I happened on the idea of giving voucher points accidentally, but over the years they’ve proven quite valuable in promoting active student involvement. It started when I was still teaching math in high school, and a student came up with a particularly clever method of solving a mathematics problem. As a reward, I wrote him an IOU good for one point on any of my tests. A few months later it happened again, and then later on I gave out a third voucher point. That semester, I received very positive comments about the practice on my student evaluations. Students requested that I “do voucher points more often.”
I’ve continued to use the technique, but I’ve refined it over the years. I still give voucher points for particularly insightful student contributions. But I also ask specific voucher point questions during class. And students can now use these points on any test, in any course that I teach (so if an “A” student gets a voucher point and doesn’t need to use it, he/she can use it in a future class that I teach). As a result of this adjustment, I had top-notch high school students take my computer programming course in addition to my honors calculus course. They would earn voucher points in the programming course and use them in the calculus course. I might add that I have had two of my former high school students use my voucher points in my college class!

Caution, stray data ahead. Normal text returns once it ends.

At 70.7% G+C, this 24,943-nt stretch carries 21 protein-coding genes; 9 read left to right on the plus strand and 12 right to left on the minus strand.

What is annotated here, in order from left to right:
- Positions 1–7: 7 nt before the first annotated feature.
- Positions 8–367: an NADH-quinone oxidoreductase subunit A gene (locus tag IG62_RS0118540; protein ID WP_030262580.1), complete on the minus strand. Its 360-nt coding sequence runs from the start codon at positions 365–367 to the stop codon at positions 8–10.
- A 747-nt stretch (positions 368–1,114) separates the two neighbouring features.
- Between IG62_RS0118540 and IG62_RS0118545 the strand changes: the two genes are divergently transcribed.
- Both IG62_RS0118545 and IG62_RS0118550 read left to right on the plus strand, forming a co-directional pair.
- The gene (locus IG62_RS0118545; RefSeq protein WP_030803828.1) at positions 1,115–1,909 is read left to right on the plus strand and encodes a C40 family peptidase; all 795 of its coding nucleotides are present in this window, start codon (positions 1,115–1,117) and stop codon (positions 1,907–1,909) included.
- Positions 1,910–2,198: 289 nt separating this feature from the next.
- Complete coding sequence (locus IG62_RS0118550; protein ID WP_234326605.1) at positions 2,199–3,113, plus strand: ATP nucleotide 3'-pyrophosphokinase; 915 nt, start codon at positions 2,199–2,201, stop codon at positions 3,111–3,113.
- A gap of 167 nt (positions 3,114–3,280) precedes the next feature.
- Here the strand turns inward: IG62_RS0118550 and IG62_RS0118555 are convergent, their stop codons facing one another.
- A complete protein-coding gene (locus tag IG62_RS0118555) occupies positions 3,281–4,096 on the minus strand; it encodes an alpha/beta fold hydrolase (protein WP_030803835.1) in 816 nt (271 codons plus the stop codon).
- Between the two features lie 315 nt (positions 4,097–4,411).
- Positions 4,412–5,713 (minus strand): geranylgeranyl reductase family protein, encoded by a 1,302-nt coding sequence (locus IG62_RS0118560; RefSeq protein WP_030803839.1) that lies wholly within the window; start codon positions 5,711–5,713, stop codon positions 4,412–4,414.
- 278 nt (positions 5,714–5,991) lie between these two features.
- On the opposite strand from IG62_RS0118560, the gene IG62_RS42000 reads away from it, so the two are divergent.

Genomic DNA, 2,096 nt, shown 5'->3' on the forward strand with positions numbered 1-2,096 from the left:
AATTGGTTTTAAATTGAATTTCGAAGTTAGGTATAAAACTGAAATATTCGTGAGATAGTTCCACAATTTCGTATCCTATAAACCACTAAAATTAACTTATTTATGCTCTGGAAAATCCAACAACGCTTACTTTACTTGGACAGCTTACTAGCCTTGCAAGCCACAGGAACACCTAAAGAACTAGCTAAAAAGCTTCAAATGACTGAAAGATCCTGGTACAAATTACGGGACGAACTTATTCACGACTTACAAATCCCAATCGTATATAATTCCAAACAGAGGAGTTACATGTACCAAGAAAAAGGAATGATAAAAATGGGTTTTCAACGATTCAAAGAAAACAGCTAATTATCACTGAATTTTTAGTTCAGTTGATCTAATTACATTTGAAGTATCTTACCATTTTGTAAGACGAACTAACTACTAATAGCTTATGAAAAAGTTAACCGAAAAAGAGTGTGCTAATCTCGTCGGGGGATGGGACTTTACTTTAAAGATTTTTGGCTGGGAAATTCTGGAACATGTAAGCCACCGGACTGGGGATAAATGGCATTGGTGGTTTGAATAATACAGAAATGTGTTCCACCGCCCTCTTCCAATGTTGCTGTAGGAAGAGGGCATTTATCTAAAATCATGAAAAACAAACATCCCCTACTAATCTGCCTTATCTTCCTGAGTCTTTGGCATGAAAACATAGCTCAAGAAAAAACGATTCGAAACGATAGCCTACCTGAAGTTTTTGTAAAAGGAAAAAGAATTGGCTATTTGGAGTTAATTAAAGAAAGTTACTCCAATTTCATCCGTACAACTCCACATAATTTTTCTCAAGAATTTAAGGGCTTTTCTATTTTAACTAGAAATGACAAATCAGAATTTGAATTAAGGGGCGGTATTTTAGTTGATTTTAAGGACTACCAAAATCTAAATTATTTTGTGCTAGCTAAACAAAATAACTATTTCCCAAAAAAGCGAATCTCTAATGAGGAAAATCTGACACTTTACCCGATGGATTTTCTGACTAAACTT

In addition to offering voucher points for correct responses to challenging mathematical questions posed during class, I have also offered a point for completing a quote from Macbeth and for spelling “mnemonic.” The other day, I muttered “ecsetera, ecsetera, ecsetera” and offered a voucher point for the famous movie that expression came from (“The King and I”). When we finish a mathematical proof, we write “QED.” It’s a Latin phrase that loosely translated means “the truth has been demonstrated” although we jokingly say “quite easily done.” I then said that English mathematicians say “EMDW” and for a voucher point one of my class detectives should be able to figure out what that meant. Finally, after quite a number of guesses by different students, one correctly answered, “Elementary, my dear Watson.”
The voucher point is a simple device that helps me make the class enjoyable, and it encourages student involvement. Students with expertise in nonmathematical areas still have a chance to earn a voucher point in my class. My hope is that if students have an enjoyable time in my class, they will discover that learning math can be equally pleasurable.
Melvin Billik is an Associate Professor of Mathematics, Northwood University, MI.
Excerpted from Voucher Points Encourage Student Involvement, The Teaching Professor, Aug./Sept. 2007.